A separate prehydrolysis step permits the desired adjustment of the hydrolysis of hemicelluloses by varying the hydrolysis conditions. In the prehydrolysis-kraft cooking process the necessary delignification is not carried out until a separate second cooking step. The prehydrolysis is carried out either as a steam or water phase prehydrolysis, or in the presence of a catalyst. In the former “steam” processes, organic acids liberated from wood during the process establish the necessary pH conditions and perform a major part of the hydrolysis, whereas in the latter “water” process, small amounts of mineral acid or sulfur dioxide may be added to “assist” the prehydrolysis. In the prehydrolysis stage carried out in a steam phase, often called autohydrolysis, direct steam is introduced to the chip column in the digester. Conventionally, autohydrolysis is established at some 30-40° C. higher temperature than in liquid filled hydrolysis.

Conventionally after prehydrolyzing the cellulosic material in a reactor, the hydrolysate and the prehydrolyzed cellulosic material are neutralized in the reactor with alkaline neutralizing liquor so as to produce neutralized hydrolysate and neutralized prehydrolyzed cellulosic material. There is hydrolysate both in the free liquid outside the chips and also trapped and immobilized inside the chips. In Bio Pulping, as much as possible of the hydrolysate can be recovered before the neutralization step in order to be able to utilize the carbohydrates released in the prehydrolysis as an additional product from the mill. A separate washing stage, in which the digester is first filled up with a washing liquid and then the liquid containing the carbohydrates is removed from the digester, can be used between the prehydrolysis and cooking stages. Conventionally, both the liquid filling of the digester as well as removal of the dissolved carbohydrates are done by a displacement process using heated wash liquors, all in order to maintain the temperature of the cellulose material.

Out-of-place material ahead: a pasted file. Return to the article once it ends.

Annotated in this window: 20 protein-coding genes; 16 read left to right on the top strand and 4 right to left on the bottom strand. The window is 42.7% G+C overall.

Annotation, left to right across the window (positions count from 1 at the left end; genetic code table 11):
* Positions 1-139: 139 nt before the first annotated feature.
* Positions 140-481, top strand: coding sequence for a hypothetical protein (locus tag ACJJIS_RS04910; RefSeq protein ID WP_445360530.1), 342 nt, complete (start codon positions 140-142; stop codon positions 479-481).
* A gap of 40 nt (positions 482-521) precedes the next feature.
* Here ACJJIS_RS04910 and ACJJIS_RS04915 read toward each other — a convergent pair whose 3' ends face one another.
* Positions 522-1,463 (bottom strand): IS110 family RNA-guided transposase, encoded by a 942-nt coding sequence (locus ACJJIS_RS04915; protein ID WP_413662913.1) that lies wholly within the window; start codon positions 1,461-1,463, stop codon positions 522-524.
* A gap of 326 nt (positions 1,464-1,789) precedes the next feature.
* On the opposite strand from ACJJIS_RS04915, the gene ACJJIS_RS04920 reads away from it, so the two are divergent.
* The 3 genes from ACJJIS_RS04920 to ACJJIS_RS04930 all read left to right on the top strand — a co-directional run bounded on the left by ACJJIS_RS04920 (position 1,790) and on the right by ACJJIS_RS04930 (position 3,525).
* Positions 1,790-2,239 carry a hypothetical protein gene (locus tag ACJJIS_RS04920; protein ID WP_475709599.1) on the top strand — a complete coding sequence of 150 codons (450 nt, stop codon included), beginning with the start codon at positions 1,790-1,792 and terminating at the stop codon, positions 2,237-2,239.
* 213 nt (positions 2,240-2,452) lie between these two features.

EP 2430233 discloses another method to recover the hydrolysate from a steam phase prehydrolysis. In EP 2430233 hot water is introduced into the digester after prehydrolysis at top and bottom and subjected to internal circulation while filling the digester. The water filling may be continued until the entire chip volume inside digester is drenched in water. The hot water is heated to the intended temperature and stored in hot water accumulator before usage. The heating is done up to a temperature close to the temperature of the hydrolysis.

Also, a sequence of multiple displacement liquors may be used in a sequence during displacement, and one such sequence is shown in EP796367. After a prehydrolysis at some 170° C. is the hydrolysate neutralized by displacing a hot white liquor pad through the digester at some 155° C., and thereafter is kraft cooking commenced using spent cooking liquor at some 148° C. in a first phase. A problem here is that the very first portion of the hot white liquor pad that meets the hot acidic chips both is heated by the chips and due to exothermic reactions further elevate the temperature in the white liquor pad, and this while the alkali content is consumed. Thus, the last upper volume of the digester content will be exposed to a hot and alkali depleted white liquor pad that is not able to end the prehydrolysis. This will cause an extended prehydrolysis in upper part of digester in comparison to lower part, and the difference in prehydrolysis effect between upper and lower part of digester could be some 17-150%.

Similar displacement using a white liquor pad, added in volume at some 30 m3 in a digester with a total volume about 300 m3, is also disclosed in EP2567023, but ahead of a CCE-filtrate added in volume at some 130 m3. Sequential displacement from bottom is also disclosed for hot black liquor filling as well as final liquor displacement. All displacement liquors used having an isothermal temperature when adding them to the digester.